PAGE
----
The Madison River is not only a key headwater to the Missouri, it is also one of Montana’s most heavily used rivers.
In the face of mounting fishing pressure Montana Fish Wildlife and Parks are undertaking a new River Recreation Plan to best balance the wide variety of demands placed on the Madison River system.
What’s the Beef?
Truly, if ever Montana had a river being loved to death, it is the Madison. Whether folks fish the scenic Upper with its famed coblestones, riffles, and pool pockets, float the spectacular wilderness and whitewater stretch of Beartrap Canyon, or enjoy leisurely floats on the Lower via a quick commute of Bozeman, there’s no doubt that with over 170,000 angler days alone in 2017 this unique river system is feeling mounting pressure.
FWP has studied Madison angling pressure for years but has never enacted a river management plan. Department data indicates angling pressure increases approximately 15% every two years, and commercial permit applications are up 72% from 2008. Likewise, user surveys indicate a widespread public and user recognition of river crowding and a marked departure from dispersed fishing pressure little more than a decade ago.
These statistics aside, FWP biological sampling also indicates that, for the present, fish populations are not at risk. Rather, the heavy increases in angling pressure implicate a primary driver of the emerging river recreation plan being about minimizing user conflicts and, instead of being completely reactionary, an attempt to be proactive in better balancing recreational use on distinct river segments. FWP staff put forth a hotly debated initial management plan this past April 2018 (unanimously voted down by the FWP Commission) which would have dramatically altered use by, among other things, (1) capping commercial outfitter use, (2) limiting or prohibiting floats on certain river stretches, and (3) creating a rotating commercial closure on different river stretches.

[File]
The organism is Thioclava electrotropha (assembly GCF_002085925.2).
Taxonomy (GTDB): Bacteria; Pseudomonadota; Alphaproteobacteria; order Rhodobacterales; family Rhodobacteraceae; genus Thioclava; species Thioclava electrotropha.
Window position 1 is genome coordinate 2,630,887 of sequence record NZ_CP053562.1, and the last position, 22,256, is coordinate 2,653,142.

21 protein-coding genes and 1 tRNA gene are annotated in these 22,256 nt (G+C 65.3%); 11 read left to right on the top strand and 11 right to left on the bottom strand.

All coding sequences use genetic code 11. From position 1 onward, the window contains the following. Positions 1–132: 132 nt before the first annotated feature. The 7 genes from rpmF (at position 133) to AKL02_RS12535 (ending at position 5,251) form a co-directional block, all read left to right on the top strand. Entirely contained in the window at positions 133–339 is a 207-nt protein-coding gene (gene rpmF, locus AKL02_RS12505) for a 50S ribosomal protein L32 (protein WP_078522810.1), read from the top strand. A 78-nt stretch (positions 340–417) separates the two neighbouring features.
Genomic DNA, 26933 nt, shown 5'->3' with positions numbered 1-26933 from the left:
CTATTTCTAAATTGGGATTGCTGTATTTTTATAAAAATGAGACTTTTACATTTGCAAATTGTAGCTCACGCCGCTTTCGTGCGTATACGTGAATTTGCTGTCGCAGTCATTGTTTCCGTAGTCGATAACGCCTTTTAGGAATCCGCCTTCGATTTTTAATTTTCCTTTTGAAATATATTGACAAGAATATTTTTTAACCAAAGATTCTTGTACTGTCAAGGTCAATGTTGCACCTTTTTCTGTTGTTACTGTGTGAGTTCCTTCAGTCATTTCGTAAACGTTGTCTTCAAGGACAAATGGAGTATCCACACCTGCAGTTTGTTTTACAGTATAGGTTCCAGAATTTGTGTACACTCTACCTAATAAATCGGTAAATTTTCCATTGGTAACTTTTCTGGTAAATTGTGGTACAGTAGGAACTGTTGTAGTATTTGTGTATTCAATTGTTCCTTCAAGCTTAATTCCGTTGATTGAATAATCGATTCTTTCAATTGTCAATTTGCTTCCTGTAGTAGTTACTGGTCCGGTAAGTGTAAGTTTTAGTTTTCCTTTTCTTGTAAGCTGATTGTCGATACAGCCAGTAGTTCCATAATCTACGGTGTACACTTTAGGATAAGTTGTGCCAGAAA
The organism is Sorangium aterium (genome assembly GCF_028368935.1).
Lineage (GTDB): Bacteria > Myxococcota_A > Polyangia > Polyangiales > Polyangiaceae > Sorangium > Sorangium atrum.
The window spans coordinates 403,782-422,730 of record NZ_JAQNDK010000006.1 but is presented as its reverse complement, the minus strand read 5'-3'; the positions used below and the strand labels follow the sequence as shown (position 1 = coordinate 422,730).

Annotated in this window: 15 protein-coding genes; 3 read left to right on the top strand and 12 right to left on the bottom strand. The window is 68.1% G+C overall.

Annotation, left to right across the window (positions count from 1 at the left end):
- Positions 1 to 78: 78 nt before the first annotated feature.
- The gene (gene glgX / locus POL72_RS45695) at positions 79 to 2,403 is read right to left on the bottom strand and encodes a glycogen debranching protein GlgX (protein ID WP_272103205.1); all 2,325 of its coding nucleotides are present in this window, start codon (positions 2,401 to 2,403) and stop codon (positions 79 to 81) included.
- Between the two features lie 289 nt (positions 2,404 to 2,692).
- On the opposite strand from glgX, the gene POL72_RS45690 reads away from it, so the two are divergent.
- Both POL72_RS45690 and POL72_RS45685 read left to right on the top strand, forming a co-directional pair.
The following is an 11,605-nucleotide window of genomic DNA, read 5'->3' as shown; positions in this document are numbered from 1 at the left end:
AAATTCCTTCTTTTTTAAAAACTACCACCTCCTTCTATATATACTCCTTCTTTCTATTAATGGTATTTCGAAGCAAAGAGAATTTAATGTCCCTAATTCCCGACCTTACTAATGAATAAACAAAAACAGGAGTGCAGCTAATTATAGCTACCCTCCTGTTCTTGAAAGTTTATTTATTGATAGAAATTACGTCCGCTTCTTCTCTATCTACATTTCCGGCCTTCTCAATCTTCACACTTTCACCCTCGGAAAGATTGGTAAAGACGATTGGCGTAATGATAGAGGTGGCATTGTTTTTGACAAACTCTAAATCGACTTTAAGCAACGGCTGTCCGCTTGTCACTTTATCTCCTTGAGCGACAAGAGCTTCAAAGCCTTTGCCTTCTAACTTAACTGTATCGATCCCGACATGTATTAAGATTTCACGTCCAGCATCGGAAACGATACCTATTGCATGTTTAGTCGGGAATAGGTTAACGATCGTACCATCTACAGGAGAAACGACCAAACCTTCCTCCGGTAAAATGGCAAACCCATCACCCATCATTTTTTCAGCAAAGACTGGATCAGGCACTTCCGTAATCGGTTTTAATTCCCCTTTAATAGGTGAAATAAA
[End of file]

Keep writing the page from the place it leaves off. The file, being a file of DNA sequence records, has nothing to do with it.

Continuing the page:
The Murky Future
Now, without clear consensus from stakeholders or the public on recreational management tactics and with lots of hyperbole flying through the air, FWP has elected to move forward with a formal planning process called a “negotiated rulemaking.” The Cliff Notes version of this process means that starting sometime Fall/Winter 2018, FWP will convene a new rulemaking stakeholder committee that will hash out details of an ultimate new rule package that sets forth new management strategies for the Madison. That ultimate draft rule would hopefully be out for general public comment come Spring/Summer 2019, and be implemented for the 2020 season.
Moving forward, Waterkeeper will keep a close eye on the Madison Recreation Plan rulemaking process with our focus being on ensuring available science regarding healthy fish populations, river conditions, and user pressure, plays a key role in determining new management strategies. We believe most Madison stakeholders actually share a common foundation – protecting a resilient, healthy river system that provides multiple benefits to multiple sectors – and remain committed to helping fashion an equitable river recreation plan that emphasizes science-based river protections alongside balanced use strategies.
Stay tuned as we dig into the imminent negotiated rulemaking process for a Madison River Recreation Plan. We hope to plan a public forum this Fall 2018 to share FWP’s science with the broader public and solicit preliminary comments on hot ticket issues!